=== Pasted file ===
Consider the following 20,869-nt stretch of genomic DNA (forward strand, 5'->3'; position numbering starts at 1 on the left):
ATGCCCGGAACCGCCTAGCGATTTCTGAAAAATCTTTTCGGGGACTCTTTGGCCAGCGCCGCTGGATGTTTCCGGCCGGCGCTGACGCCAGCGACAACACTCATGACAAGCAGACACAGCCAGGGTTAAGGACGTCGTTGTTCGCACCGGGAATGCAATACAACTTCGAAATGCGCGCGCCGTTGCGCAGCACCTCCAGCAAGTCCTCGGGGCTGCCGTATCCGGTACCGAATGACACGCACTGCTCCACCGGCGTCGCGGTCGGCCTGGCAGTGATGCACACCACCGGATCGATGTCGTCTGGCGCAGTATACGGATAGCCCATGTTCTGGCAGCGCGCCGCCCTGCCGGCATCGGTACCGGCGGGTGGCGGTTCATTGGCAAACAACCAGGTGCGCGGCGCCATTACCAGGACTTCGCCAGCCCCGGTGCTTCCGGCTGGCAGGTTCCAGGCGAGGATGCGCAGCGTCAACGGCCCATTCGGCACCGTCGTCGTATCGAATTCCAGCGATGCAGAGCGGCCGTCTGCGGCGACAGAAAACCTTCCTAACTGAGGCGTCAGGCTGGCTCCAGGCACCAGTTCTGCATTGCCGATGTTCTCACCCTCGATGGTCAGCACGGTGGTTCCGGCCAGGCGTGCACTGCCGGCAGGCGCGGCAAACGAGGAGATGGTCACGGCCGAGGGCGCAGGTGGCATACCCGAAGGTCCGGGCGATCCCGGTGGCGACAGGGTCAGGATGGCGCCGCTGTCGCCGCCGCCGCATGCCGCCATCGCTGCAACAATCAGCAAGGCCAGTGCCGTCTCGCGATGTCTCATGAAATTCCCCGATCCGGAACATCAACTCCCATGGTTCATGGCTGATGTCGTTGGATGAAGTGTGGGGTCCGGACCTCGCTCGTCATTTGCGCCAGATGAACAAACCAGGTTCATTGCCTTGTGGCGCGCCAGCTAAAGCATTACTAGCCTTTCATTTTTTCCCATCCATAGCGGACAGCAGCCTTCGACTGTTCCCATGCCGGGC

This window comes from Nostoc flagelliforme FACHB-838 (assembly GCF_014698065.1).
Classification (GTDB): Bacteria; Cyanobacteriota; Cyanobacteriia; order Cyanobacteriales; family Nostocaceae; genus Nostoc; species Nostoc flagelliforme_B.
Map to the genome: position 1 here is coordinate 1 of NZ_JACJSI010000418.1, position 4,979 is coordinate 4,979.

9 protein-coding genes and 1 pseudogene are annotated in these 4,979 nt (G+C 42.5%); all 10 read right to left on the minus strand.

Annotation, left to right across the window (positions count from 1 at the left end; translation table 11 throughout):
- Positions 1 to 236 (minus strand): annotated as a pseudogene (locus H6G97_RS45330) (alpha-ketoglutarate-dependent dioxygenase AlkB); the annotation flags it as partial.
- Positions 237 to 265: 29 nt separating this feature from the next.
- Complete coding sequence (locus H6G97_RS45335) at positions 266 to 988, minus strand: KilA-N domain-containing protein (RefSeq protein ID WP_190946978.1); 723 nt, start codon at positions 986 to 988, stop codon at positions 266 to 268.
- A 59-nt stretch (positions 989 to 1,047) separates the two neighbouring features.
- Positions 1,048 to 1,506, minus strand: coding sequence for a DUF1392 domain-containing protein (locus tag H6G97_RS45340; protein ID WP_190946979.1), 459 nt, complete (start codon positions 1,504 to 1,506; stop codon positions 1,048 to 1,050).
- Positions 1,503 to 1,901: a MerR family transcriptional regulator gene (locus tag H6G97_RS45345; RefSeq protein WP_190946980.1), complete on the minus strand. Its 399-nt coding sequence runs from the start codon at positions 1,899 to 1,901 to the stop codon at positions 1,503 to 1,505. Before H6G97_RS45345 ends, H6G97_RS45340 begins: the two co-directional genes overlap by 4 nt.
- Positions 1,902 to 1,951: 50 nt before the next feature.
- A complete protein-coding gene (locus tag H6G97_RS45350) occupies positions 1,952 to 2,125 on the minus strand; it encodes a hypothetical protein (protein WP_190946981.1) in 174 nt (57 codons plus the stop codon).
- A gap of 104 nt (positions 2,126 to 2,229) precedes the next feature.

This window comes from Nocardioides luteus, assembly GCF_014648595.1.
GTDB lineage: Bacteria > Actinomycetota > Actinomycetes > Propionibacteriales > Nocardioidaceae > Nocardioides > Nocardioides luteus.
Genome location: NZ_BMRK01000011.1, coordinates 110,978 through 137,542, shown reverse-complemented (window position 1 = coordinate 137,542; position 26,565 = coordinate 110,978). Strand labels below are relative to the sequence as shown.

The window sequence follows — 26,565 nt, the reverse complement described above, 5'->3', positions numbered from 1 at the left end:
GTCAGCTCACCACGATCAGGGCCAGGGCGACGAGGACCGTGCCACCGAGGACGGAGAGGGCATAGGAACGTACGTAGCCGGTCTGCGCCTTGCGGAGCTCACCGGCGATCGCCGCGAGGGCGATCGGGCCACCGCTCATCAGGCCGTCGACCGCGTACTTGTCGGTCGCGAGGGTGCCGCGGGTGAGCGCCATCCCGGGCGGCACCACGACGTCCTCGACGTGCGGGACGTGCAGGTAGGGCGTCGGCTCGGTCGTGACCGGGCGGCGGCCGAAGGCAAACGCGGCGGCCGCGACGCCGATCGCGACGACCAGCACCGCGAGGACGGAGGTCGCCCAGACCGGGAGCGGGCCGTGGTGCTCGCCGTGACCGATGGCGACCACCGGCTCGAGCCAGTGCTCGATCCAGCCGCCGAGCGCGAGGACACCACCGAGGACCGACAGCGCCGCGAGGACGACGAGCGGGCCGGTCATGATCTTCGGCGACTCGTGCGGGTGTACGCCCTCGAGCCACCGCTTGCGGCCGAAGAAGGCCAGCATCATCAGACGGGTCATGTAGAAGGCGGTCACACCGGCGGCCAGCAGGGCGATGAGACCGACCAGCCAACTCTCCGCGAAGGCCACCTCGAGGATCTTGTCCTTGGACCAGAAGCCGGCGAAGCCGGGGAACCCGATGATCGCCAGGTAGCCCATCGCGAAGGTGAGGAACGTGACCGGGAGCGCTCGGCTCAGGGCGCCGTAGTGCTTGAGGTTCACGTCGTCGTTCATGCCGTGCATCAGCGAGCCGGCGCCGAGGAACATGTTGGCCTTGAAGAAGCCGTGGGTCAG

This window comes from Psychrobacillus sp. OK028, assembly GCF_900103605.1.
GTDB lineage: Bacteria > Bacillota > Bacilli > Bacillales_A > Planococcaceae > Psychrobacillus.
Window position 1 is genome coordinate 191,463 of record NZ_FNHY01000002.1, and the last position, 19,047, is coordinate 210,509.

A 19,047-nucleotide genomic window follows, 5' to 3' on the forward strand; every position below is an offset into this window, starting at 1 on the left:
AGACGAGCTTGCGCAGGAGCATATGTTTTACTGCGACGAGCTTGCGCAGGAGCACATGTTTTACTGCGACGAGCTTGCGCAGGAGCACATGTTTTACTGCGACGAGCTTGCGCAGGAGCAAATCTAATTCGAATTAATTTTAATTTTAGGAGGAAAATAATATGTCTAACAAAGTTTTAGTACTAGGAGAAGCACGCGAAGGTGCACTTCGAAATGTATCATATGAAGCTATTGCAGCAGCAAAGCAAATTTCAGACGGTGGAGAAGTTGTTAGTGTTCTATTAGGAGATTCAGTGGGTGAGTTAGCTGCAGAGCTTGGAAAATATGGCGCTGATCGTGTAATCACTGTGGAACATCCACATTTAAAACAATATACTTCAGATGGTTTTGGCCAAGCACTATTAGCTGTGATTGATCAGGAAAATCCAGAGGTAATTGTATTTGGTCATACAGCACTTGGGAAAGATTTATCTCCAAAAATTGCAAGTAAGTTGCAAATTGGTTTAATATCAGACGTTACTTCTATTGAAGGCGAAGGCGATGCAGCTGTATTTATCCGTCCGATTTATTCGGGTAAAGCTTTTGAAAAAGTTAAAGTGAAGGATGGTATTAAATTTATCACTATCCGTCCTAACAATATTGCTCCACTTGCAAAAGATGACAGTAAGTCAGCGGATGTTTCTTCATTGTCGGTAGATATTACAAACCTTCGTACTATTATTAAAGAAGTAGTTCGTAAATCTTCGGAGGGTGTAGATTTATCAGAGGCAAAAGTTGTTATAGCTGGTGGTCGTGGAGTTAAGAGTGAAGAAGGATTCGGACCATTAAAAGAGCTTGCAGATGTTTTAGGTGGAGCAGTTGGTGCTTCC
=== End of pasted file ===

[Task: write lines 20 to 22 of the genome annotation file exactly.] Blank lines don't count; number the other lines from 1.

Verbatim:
The window sequence follows — 26,565 nt, the reverse complement described above, 5'->3', positions numbered from 1 at the left end:
GTCAGCTCACCACGATCAGGGCCAGGGCGACGAGGACCGTGCCACCGAGGACGGAGAGGGCATAGGAACGTACGTAGCCGGTCTGCGCCTTGCGGAGCTCACCGGCGATCGCCGCGAGGGCGATCGGGCCACCGCTCATCAGGCCGTCGACCGCGTACTTGTCGGTCGCGAGGGTGCCGCGGGTGAGCGCCATCCCGGGCGGCACCACGACGTCCTCGACGTGCGGGACGTGCAGGTAGGGCGTCGGCTCGGTCGTGACCGGGCGGCGGCCGAAGGCAAACGCGGCGGCCGCGACGCCGATCGCGACGACCAGCACCGCGAGGACGGAGGTCGCCCAGACCGGGAGCGGGCCGTGGTGCTCGCCGTGACCGATGGCGACCACCGGCTCGAGCCAGTGCTCGATCCAGCCGCCGAGCGCGAGGACACCACCGAGGACCGACAGCGCCGCGAGGACGACGAGCGGGCCGGTCATGATCTTCGGCGACTCGTGCGGGTGTACGCCCTCGAGCCACCGCTTGCGGCCGAAGAAGGCCAGCATCATCAGACGGGTCATGTAGAAGGCGGTCACACCGGCGGCCAGCAGGGCGATGAGACCGACCAGCCAACTCTCCGCGAAGGCCACCTCGAGGATCTTGTCCTTGGACCAGAAGCCGGCGAAGCCGGGGAACCCGATGATCGCCAGGTAGCCCATCGCGAAGGTGAGGAACGTGACCGGGAGCGCTCGGCTCAGGGCGCCGTAGTGCTTGAGGTTCACGTCGTCGTTCATGCCGTGCATCAGCGAGCCGGCGCCGAGGAACATGTTGGCCTTGAAGAAGCCGTGGGTCAG

This window comes from Psychrobacillus sp. OK028, assembly GCF_900103605.1.